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Did the sun just gobble up comet ISON?

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Where has comet ISON vanished to? Did the sun just gobble "the comet of the century" up?

Astronomers were hoping that on December 3, Comet ISON would make an appearance on the eastern horizon, but now the comet's 5.5 million-year journey to the inner solar system has apparently ended abruptly in a suicidal trip around the sun.

Per scientists, no trace of the bright tail of the "sungrazer" ISON or even remnants of rock and dust are visible.

On Thursday, November 28, at 1:37 p.m. EST Comet ISON passed by the sun at a distance of 730,000 miles away. Astronomers used several telescopes to search for the comet after its trip around the sun, but to no avail.

"I'm not seeing anything that emerged from the behind the solar disk. That could be the nail in the coffin," said astrophysicist Karl Battams, with the Naval Research Laboratory in Washington, during a live broadcast on NASA TV. It's sad that it seemed to have ended this way, but we're going to learn more about this comet."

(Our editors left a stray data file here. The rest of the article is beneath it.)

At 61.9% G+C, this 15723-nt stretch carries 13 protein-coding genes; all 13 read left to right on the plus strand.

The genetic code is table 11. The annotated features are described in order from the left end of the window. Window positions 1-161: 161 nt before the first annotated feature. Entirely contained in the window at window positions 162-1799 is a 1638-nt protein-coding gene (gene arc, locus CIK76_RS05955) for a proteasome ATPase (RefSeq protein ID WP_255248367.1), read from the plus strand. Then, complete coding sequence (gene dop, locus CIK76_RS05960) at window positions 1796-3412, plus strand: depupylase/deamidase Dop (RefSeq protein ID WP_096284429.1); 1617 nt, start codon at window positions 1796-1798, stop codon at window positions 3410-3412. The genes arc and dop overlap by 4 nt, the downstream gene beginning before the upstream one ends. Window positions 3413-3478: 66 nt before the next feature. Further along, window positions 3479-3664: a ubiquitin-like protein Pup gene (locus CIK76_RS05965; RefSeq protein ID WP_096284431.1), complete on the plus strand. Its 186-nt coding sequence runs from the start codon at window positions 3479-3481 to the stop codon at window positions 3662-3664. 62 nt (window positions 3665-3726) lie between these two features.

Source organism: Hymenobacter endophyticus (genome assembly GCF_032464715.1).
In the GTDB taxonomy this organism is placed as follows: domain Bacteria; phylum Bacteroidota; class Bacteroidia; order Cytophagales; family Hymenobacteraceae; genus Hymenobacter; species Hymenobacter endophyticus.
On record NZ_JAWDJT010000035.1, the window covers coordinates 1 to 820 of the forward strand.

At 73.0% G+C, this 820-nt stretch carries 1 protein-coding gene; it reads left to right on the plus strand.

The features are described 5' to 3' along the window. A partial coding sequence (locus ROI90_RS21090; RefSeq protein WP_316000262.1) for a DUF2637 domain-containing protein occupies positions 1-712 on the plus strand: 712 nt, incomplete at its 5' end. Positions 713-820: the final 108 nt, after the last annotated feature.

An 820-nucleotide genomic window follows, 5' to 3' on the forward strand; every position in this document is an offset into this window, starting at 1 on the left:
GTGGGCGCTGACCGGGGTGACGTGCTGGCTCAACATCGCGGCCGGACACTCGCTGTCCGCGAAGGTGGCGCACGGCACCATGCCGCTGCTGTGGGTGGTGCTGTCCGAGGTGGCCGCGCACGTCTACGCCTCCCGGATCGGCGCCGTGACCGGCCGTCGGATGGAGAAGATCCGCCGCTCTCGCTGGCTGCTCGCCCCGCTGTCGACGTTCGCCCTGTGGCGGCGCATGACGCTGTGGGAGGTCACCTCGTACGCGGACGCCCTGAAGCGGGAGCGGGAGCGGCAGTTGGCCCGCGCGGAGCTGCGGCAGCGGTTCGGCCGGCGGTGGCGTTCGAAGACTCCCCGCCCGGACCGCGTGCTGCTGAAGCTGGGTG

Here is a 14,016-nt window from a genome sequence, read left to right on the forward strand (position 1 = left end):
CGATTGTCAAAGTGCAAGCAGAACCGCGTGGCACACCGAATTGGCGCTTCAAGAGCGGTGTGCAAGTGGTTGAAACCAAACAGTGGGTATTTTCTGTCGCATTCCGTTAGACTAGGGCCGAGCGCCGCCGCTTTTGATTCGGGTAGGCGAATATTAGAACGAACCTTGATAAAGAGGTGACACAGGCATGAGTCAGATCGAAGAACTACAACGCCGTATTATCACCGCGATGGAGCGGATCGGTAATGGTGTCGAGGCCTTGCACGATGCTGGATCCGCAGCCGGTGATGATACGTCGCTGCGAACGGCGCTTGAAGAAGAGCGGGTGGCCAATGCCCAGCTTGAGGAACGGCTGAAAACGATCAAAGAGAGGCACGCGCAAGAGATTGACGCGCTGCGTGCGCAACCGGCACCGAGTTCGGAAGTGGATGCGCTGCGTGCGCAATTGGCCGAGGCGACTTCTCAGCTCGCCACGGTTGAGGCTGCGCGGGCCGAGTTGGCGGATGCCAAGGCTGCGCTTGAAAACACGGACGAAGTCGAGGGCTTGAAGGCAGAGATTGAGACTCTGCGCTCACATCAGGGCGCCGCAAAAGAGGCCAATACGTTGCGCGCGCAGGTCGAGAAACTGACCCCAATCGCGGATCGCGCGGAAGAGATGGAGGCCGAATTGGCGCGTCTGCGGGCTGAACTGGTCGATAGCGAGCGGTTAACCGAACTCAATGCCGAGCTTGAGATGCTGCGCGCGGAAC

Comet ISON was moving faster than 217 miles per second through the sun's atmosphere when it was nearest. It touched temperatures of 5,000 degrees Fahrenheit at this distance, which is hot enough to vaporize the ice in the comet's body, as well as dust and rocks.

In the event Comet ISON or any fragments of it have survived the encounter with the sun, they will be visible to those on Earth in a couple of weeks. Moreover, some recent pictures have pointed to a brightening of what could be a small fragment of the comet ISON.

"We would like people to give us a couple of days, just to look at more images as they come from the spacecraft, and that will allow us to assess the brightness of the object that we're seeing now, and how that brightness changes. That will give us an idea of maybe what the object is composed of and what it might do in the coming days and weeks," Battams said.

In 2012, two amateur astronomers discovered the comet while using Russia's International Scientific Optical Network or ISON.

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